Access can be controlled via cards and fobs, or a kit (with a pin and keypad). For more advanced access requirements, computer-based systems, digital keypads and wifi-connected devices are available.
While doors can be unlocked with access cards and fobs, wireless or biometric systems (such as those that use fingerprints or eye scans) are also available.
It’s also possible to use mobile access control systems, such as those that use IP technology and the internet to connect the system. In this instance, access could be granted via smartphone.
In addition, for increased security, it’s possible to use an access control system that has multiple factors e.g. a card and a code, instead of just one step to grant access.
How are they powered?
In addition to the mains power, an access control system can often be operated for a certain length of time via a back-up battery, in the case of a power failure.
What are the benefits?
One of the main benefits is no longer needing physical keys to access your building. This also means you don’t need to work out, and keep track of, who has which keys and what level of access they require.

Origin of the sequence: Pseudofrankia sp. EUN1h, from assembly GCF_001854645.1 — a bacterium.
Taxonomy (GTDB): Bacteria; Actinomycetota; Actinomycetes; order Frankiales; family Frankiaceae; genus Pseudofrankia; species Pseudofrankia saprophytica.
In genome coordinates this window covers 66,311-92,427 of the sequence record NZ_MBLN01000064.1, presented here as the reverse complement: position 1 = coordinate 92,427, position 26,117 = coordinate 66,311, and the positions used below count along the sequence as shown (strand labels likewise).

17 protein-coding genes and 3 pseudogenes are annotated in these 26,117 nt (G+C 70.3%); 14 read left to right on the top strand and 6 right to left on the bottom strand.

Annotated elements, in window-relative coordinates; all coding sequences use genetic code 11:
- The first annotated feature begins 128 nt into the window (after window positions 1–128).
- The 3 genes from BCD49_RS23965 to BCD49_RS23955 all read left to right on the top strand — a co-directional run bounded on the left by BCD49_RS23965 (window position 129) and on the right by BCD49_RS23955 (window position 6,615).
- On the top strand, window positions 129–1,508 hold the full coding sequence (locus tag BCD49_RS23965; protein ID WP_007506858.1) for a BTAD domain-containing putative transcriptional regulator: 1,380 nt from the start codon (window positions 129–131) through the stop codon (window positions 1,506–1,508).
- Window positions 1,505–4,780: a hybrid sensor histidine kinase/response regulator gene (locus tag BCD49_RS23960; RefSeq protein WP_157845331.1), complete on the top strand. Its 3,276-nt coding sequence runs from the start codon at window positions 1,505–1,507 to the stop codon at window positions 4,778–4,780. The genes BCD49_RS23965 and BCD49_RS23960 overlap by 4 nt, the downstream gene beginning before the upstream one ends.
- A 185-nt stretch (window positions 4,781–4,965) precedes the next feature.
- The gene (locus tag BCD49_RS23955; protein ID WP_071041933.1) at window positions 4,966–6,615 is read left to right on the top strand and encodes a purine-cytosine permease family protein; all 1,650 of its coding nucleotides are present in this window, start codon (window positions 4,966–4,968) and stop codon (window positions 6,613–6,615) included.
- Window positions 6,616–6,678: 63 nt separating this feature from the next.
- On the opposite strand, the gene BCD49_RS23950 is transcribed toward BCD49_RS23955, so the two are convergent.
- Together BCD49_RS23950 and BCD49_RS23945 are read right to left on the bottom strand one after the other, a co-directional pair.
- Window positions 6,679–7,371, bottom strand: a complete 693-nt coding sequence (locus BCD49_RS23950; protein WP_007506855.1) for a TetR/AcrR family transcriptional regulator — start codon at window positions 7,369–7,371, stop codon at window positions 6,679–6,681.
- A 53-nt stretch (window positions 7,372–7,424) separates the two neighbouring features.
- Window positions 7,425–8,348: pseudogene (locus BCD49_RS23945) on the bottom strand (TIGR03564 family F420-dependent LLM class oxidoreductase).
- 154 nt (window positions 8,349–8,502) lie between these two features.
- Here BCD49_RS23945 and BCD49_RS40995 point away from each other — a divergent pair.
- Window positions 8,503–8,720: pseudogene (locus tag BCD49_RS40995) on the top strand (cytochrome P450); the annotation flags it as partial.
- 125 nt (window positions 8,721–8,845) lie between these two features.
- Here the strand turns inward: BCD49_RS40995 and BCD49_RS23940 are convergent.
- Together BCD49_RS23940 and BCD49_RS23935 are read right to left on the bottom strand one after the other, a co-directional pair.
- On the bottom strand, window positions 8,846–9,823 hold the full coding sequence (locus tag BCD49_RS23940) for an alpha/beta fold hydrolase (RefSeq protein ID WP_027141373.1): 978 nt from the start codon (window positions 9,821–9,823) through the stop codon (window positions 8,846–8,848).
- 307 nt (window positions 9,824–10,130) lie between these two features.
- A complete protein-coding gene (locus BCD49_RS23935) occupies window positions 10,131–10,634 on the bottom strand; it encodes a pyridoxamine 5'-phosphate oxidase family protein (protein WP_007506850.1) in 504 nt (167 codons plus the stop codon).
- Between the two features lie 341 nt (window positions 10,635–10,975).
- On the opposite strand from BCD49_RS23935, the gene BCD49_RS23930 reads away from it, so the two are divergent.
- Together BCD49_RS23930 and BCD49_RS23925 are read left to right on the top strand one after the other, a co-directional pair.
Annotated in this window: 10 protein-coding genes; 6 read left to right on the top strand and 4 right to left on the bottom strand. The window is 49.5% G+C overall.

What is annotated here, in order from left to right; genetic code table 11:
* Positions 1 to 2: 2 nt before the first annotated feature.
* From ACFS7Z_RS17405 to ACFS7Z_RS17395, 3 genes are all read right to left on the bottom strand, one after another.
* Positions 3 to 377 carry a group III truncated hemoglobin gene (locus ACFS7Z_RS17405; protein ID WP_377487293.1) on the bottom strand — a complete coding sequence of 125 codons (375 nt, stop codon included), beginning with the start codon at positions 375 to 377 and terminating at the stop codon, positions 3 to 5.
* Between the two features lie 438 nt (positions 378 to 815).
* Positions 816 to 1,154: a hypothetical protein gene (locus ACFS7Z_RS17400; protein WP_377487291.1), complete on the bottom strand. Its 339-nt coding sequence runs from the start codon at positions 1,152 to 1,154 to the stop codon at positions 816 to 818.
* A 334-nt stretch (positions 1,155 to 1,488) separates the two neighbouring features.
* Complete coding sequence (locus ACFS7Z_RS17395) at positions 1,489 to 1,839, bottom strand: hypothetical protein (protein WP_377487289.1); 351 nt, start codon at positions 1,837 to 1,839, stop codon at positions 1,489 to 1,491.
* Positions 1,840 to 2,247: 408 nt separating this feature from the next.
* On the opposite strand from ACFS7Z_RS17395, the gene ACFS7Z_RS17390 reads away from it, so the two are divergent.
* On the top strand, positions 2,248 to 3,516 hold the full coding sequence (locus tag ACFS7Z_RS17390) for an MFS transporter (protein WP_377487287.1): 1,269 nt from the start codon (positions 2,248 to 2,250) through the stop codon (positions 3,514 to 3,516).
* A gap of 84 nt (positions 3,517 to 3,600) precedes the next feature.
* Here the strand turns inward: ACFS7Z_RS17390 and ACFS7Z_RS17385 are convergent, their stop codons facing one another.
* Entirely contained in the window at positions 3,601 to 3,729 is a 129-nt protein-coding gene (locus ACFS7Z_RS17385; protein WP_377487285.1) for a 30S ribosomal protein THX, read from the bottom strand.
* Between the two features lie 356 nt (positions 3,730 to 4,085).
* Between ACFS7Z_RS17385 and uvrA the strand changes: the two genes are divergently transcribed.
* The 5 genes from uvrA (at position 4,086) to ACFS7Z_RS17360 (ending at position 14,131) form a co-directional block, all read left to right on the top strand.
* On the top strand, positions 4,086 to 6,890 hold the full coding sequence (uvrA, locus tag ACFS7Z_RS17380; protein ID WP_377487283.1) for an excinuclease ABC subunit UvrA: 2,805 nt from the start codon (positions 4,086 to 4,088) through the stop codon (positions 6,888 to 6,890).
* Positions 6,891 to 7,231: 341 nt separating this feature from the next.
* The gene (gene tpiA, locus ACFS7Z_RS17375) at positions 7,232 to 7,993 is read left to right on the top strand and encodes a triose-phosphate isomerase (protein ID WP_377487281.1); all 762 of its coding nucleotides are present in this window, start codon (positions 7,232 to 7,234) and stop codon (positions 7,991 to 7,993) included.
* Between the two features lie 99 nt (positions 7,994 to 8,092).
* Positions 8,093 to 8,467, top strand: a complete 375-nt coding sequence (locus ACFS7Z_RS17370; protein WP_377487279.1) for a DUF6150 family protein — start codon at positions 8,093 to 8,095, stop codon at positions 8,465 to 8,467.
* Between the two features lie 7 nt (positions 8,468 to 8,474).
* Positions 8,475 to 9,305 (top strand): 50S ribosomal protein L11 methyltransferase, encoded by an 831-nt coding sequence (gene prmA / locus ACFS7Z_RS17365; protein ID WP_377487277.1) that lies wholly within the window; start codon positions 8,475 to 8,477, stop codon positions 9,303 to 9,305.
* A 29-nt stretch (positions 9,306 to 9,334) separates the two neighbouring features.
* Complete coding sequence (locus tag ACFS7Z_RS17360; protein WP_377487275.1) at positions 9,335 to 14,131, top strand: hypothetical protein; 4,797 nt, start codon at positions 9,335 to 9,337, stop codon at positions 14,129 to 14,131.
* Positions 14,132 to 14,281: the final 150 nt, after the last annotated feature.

Similarly there is less security risk, such as from lost or stolen keys, as well as retrieving keys from team members who leave your company.
Some of the benefits of access cards in particular are:
- Easy and quick to activate and deactivate – especially in comparison to changing locks
- Flexible access – limit access to certain areas or times, depending on each team member
- Offer an affordable and accessible security solution
- More secure system – copying physical keys can pose security risks
- Manage lost or stolen cards efficiently – cards can be deactivated with minimal impact on the rest of the system and your business
2. How to use a door access control system
There are a number of different options available to you when choosing a door access control system.
To secure one door, it’s possible to use an access control kit. These may include a keypad, a call point and a door release button, as well as brackets and a lock and call point. This could be suitable for a front door on a shop or a small office, for example.
For more complex requirements – such as a larger premises with multiple doors or high security needs – biometric or other access control systems may be more suitable, for which you’re likely to need professional installation.
Another option is to use a door entry system, which includes a control panel and an answering phone to allow or deny access.
While this may be audio-only, it’s also possible to use a video system that allows you to see and interact with all visitor to your premises. With this type of system, it’s possible to see and talk to people at the door on camera.